Brad Queen holds a Ph.D. in American Studies and has taught and administered in Composition and Rhetoric for over a decade. His research interests include various topics in writing and literacy studies: class sizes for multilingual composition sections, assessment theory, genre, portfolio pedagogies, and theories of student agency. He teaches graduate seminars focusing on pedagogy, and undergraduate composition seminars whose themes engage the broad field of free speech and expression. For the 2015-2016 Academic Year, he will serve as Vice-Chair to the University Committee on Preparatory Education (UCOPE), a UC systemwide body that oversees the Analytical Writing Placement Exam, which is taken by approximately 15,000 students annually. Brad Queen holds a Ph.D. in American Studies and has taught and administered in Composition and Rhetoric for over a decade. His research interests include various topics in writing and literacy studies: class sizes for multilingual composition sections, assessment theory, genre, portfolio pedagogies, and theories of student agency. He teaches graduate seminars focusing on pedagogy, and ...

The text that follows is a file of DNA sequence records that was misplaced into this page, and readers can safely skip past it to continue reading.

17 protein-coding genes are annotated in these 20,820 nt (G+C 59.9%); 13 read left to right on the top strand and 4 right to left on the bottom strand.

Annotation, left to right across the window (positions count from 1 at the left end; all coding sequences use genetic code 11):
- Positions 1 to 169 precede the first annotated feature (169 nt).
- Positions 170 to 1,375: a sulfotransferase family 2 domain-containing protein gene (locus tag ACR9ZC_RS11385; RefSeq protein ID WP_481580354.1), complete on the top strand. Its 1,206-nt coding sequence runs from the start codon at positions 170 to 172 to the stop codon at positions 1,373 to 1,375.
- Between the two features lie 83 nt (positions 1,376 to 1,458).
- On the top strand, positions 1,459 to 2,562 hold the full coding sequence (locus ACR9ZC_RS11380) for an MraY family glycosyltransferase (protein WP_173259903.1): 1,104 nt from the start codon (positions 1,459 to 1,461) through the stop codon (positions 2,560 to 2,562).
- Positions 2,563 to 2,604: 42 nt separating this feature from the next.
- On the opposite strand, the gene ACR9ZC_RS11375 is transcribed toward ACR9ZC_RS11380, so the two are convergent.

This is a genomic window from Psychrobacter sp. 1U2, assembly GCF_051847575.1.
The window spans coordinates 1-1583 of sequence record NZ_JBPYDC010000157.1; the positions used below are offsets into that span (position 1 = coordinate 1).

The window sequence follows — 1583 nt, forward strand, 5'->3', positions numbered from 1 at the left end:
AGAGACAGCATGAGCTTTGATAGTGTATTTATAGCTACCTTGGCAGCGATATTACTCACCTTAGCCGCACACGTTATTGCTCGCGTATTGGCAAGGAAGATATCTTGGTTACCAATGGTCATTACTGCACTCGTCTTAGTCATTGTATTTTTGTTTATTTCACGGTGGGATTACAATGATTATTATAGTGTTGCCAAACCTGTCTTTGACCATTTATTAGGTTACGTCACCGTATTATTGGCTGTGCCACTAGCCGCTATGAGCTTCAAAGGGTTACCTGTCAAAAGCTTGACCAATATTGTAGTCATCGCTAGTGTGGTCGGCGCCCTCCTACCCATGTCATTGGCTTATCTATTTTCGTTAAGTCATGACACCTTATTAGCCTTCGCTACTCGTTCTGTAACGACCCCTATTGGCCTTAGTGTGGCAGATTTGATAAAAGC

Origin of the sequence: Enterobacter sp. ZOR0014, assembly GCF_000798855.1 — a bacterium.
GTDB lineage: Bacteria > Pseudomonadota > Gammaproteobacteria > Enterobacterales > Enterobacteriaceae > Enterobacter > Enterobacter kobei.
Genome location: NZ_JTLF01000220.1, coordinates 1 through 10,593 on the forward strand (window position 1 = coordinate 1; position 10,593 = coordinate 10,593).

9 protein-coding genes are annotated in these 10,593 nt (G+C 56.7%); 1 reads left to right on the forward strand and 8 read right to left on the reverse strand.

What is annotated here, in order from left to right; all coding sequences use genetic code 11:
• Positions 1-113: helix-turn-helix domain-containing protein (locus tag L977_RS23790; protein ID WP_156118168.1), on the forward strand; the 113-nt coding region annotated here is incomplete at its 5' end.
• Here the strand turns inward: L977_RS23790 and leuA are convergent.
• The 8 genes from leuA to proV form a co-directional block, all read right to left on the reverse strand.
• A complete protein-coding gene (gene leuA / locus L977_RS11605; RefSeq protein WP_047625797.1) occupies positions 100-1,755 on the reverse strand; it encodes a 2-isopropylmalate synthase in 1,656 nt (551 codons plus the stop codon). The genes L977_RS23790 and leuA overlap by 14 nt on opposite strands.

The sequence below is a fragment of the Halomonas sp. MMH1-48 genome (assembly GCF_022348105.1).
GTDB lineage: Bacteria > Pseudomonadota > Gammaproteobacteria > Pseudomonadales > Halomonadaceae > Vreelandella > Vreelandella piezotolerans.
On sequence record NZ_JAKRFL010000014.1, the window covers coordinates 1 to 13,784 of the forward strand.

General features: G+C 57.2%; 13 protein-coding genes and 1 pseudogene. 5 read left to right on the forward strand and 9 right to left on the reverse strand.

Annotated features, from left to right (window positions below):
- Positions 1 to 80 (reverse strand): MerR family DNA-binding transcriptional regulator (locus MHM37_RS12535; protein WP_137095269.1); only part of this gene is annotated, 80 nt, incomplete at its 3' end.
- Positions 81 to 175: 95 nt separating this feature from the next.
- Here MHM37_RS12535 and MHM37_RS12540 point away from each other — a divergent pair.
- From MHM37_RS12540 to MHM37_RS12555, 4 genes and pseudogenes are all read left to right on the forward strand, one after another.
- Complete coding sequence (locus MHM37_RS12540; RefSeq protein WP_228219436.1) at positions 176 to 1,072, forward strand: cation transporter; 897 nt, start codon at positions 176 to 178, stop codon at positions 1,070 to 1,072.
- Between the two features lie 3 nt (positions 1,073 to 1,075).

Brad Queen holds a Ph.D. in American Studies and has taught and administered in Composition and Rhetoric for over a decade. His research interests include various topics in writing and literacy studies: class sizes for multilingual composition sections, assessment theory, genre, portfolio pedagogies, and theories of student agency. He teaches graduate seminars focusing on pedagogy, and undergraduate composition seminars whose themes engage the broad field of free speech and expression. For the 2015-2016 Academic Year, he will serve as Vice-Chair to the University Committee on Preparatory Education (UCOPE), a UC systemwide body that oversees the Analytical Writing Placement Exam, which is taken by approximately 15,000 students annually.